As the art world begins to open up again, it is time to think about your place within it.
If that suggestion makes you squirm, you are not alone. The introverts among us may be bidding a sad farewell to 2020, when it was possible to hide out without apology. The artist Nancy Nichols calls this phenomenon “pandemic withdrawal” and I think it is a real thing. If you have put your art career on hold in the last year, use this transition to consider the doors you might be ready to open, both within yourself and out into the world.
I like the image of a swinging door because it moves in two directions. When you open doors within yourself you create momentum that can help you break free. Internal doors can be the hardest to open, because your personal demons lurk behind them. Sometimes you find resentments and insecurities behind the door. Sometimes there are discouraging voices from the past, or even real trauma. Always there are fears—fears of success and fears of failure.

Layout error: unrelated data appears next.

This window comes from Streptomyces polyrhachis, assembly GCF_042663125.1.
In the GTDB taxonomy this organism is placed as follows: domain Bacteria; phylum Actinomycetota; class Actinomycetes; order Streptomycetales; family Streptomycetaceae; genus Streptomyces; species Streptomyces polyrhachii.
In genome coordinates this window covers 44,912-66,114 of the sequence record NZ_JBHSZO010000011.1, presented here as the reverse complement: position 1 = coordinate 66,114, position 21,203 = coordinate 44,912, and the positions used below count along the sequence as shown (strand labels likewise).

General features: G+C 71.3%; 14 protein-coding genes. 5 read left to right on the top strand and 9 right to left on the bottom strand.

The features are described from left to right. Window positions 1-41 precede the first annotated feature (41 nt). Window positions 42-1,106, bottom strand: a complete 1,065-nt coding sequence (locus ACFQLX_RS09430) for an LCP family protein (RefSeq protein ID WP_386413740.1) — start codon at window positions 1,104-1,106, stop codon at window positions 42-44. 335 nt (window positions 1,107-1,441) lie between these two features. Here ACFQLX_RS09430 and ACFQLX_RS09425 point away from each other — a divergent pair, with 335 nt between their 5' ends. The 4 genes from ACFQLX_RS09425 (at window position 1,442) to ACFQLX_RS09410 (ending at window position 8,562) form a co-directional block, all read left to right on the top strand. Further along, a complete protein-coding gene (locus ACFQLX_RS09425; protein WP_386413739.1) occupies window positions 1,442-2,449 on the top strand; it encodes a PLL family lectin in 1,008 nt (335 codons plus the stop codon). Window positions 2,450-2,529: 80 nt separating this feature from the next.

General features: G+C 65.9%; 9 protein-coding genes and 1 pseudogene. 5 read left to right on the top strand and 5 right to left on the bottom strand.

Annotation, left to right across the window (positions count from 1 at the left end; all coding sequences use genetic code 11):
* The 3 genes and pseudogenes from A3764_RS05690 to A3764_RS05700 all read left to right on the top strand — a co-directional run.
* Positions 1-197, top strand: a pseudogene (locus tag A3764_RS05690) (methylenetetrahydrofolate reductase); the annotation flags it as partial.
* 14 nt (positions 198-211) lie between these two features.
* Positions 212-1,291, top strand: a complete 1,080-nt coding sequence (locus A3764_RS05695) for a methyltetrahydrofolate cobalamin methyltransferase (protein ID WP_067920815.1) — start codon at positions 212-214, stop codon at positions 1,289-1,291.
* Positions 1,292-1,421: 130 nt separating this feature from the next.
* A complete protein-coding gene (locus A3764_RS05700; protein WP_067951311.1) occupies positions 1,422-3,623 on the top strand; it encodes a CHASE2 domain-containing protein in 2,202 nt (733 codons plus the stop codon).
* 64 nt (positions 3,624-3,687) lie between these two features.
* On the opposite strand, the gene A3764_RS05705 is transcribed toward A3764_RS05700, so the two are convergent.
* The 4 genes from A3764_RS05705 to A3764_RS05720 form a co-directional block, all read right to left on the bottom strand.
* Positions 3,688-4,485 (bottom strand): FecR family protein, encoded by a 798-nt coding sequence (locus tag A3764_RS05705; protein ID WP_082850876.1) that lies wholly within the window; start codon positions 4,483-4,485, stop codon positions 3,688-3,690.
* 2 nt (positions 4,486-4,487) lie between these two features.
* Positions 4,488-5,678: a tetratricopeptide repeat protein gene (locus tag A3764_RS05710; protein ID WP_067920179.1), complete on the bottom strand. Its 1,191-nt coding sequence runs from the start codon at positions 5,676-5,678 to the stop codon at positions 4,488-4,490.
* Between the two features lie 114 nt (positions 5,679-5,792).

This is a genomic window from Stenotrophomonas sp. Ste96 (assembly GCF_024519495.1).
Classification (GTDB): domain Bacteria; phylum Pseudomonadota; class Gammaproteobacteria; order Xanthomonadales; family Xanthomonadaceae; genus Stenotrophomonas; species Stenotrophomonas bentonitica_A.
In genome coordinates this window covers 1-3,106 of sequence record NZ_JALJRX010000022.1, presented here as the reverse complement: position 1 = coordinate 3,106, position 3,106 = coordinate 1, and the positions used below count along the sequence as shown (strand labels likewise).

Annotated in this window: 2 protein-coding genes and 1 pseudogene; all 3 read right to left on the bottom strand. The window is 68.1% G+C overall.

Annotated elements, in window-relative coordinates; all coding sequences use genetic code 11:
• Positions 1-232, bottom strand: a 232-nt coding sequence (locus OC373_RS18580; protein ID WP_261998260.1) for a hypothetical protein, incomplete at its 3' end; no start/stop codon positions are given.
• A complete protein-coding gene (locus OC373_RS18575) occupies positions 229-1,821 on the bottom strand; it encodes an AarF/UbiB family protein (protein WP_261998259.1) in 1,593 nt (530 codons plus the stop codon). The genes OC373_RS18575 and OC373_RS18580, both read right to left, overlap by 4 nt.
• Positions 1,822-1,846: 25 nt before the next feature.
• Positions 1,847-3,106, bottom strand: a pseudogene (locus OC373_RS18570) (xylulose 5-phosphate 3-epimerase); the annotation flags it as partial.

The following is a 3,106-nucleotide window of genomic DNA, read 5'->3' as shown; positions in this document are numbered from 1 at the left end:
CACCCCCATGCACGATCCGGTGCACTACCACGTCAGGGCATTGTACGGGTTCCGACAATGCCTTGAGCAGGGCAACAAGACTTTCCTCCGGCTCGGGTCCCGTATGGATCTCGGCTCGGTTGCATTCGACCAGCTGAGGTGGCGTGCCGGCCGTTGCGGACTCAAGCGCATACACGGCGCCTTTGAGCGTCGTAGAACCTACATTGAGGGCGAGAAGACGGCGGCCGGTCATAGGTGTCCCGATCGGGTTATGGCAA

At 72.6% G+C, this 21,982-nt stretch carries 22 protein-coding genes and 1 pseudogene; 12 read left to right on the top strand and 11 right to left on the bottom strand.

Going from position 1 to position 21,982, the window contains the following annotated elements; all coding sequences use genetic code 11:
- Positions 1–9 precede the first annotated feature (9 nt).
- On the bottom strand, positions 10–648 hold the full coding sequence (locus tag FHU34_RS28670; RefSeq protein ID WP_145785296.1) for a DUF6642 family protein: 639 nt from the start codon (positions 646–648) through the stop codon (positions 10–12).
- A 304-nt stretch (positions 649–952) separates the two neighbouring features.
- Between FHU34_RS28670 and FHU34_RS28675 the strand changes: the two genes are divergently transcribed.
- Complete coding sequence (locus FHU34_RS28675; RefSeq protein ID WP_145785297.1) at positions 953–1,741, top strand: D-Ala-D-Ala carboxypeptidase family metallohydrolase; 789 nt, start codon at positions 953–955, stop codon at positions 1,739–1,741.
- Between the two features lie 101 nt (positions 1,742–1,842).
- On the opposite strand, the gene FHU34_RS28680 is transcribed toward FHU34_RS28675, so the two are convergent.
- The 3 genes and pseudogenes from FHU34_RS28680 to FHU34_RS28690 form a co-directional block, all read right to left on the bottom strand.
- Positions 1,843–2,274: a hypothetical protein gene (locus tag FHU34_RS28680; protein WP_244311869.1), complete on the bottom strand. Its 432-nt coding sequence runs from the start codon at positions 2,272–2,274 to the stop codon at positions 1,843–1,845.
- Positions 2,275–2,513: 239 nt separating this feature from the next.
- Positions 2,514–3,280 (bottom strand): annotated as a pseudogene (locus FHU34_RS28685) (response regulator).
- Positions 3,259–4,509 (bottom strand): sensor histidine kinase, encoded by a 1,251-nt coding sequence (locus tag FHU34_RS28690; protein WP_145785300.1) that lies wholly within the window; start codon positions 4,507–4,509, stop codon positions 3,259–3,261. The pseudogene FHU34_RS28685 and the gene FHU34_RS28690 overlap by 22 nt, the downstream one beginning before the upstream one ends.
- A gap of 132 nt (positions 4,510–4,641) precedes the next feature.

Closed doors are most frightening because they represent the unknown. Gently push that door open and see what you find. Give your fears a name and even a face, so that you can stare them down. You may be surprised to discover that you’re stronger, more resilient now and ready to take risks.
Let the rhythm of the swinging door move you out. You already know the steps you want to take, since they are alive in your mind or written on notes that you’ve kept for years. Gradually leave your nest and make your way into the new art world, which has never been so diverse and dynamic, so open to new ideas and new voices, like your own.
Mary Edwards, Ph.D
Career & Life Coach for Artists
“Left Brain Skills for Right Brained People”
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As an artist coach, I bring a unique combination of business knowledge, art world experience, and professional coaching skill to my practice.